The applied research fellow reveals more on the company’s research into the chemical structure of crosslinks formed during tire aging.
What is the background to your research into the chemical structure of crosslinks formed during tire aging?
Various regulations such as FMVSS 139 have been set out by government agencies (for example, the National Highway Traffic Safety Administration) to ensure tire safety.
Car makers also have to undertake tire endurance tests which are required by their suppliers, however designing a good endurance test has been difficult.
Durability is a very important performance parameter and it can affect belt edge integrity and resistance to crack propagation (possibly associated with internal tire separations, throwing a tread, or loss of inflation pressure).
What technologies are currently applied to reduce tire degredation?
Tire manufactures have taken several approaches to ensure tire durability. For example a fabric overlay has been applied to help maintain the integrity of the belt package. Special belt designs have also been developed to help control strains and temperature at the belt edge.
Furthermore, control of the oxidation using antioxidants has been another approach. Another example is compound modifications to control service life such as a belt-coat compound.
Inner-liner and sacrificial (oxygen absorbing) layers have also been used to protect the belt-coat compound from oxidation. Nitrogen inflation has been suggested to help to reduce oxidation at the belt edge.
What has your research revealed so far?
Tire aging is a significant factor in tire durability, therefore the chemical degradation mechanism has been studied to understand that effect. In passenger car tires the major degradation mechanism was found to be oxidation with the formation of crosslinks. This work tried to determine the chemical structures of the new crosslinks. Understanding the chemical mechanism may help to identify new chemistries capable of slowing (reducing or eliminating) the oxidation mechanism.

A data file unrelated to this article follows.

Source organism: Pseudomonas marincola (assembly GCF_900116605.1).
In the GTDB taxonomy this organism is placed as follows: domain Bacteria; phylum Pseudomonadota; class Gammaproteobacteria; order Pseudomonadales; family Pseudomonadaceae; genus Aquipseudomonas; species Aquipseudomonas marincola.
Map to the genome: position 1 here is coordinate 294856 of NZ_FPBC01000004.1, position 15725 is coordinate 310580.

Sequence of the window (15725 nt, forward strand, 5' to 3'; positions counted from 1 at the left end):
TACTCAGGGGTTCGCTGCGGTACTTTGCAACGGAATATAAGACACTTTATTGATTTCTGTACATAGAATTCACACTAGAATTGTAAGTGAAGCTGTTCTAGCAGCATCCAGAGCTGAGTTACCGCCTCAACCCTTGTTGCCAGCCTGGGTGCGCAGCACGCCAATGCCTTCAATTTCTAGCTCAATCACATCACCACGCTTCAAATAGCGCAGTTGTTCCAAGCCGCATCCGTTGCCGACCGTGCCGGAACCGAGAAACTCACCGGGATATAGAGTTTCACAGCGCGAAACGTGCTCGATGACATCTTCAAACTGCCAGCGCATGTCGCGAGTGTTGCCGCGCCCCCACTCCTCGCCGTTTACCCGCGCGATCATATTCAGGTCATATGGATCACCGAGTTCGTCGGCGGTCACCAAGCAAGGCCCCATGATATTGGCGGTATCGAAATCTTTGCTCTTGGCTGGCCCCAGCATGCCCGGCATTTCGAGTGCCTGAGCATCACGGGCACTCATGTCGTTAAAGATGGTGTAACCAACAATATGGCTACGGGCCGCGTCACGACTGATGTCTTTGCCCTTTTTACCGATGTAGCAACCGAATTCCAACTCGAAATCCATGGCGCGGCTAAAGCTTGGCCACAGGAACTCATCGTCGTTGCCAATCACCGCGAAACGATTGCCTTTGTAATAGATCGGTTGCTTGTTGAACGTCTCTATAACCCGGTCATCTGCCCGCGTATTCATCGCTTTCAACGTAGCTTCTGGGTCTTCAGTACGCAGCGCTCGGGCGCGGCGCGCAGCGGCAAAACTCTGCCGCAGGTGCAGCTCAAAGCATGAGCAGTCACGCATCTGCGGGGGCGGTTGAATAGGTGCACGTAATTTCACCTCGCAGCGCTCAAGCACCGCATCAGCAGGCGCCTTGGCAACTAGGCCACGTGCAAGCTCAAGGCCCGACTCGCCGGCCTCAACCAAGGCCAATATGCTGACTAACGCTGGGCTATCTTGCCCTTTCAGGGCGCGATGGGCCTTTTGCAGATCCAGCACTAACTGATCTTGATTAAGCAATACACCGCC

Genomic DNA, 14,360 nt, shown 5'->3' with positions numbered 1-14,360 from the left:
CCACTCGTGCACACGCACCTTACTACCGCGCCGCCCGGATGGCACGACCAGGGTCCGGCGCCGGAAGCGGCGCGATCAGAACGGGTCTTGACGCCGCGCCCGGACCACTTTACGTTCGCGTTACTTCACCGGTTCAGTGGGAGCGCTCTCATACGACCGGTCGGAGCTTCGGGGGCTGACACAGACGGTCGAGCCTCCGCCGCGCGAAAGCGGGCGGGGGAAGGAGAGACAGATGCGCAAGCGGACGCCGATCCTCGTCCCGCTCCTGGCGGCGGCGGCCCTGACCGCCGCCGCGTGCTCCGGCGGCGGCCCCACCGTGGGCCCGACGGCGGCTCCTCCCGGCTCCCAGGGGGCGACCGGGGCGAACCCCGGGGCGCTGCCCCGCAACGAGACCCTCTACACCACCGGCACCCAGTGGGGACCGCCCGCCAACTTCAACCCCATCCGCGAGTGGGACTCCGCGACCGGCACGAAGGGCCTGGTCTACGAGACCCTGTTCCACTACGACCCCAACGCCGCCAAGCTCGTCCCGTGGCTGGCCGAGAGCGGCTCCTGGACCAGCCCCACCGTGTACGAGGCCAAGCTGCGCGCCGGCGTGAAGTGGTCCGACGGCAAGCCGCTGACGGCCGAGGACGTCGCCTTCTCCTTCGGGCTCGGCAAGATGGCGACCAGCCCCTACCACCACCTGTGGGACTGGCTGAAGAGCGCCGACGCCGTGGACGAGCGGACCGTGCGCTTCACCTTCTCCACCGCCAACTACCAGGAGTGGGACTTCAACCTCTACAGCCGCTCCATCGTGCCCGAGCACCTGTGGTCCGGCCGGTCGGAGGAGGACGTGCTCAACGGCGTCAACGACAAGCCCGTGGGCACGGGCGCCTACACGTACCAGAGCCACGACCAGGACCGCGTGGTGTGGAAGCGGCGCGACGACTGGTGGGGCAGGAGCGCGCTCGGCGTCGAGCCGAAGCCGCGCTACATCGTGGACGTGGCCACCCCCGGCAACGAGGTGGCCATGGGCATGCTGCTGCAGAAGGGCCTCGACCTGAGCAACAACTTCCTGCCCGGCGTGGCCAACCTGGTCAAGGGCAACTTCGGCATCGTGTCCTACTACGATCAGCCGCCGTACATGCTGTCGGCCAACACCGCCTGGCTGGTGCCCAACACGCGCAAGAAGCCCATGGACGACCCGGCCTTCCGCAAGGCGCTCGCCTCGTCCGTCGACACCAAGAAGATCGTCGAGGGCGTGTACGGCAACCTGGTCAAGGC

Aerobic ageing of the tire belt coat compound (during tire oven ageing or normal ‘field’ service) was found to increase crosslink density. Through a combination of analytical techniques, the linkages formed during aerobic ageing appear to be oxygenated species (sulphoxide, ether, epoxide or peroxide).
The extractable sulphur results suggest that the original sulphur network stays intact during ageing (not thermally reverted). However, the sulphur linkages are probably participating in the formation of crosslinks in the form of sulphoxide linkages. At higher temperatures (e.g. oven ageing), the oxygenated linkages rearrange to carbon-carbon linkages with the evolution of CO₂, CO and SO₂.
Ed Terrill will be speaking in the Tire Technology Expo Conference 2018, which will take place at the Deutsche Messe, Hannover, Germany, on February 20-22. The call for papers is still open, so make sure you register now!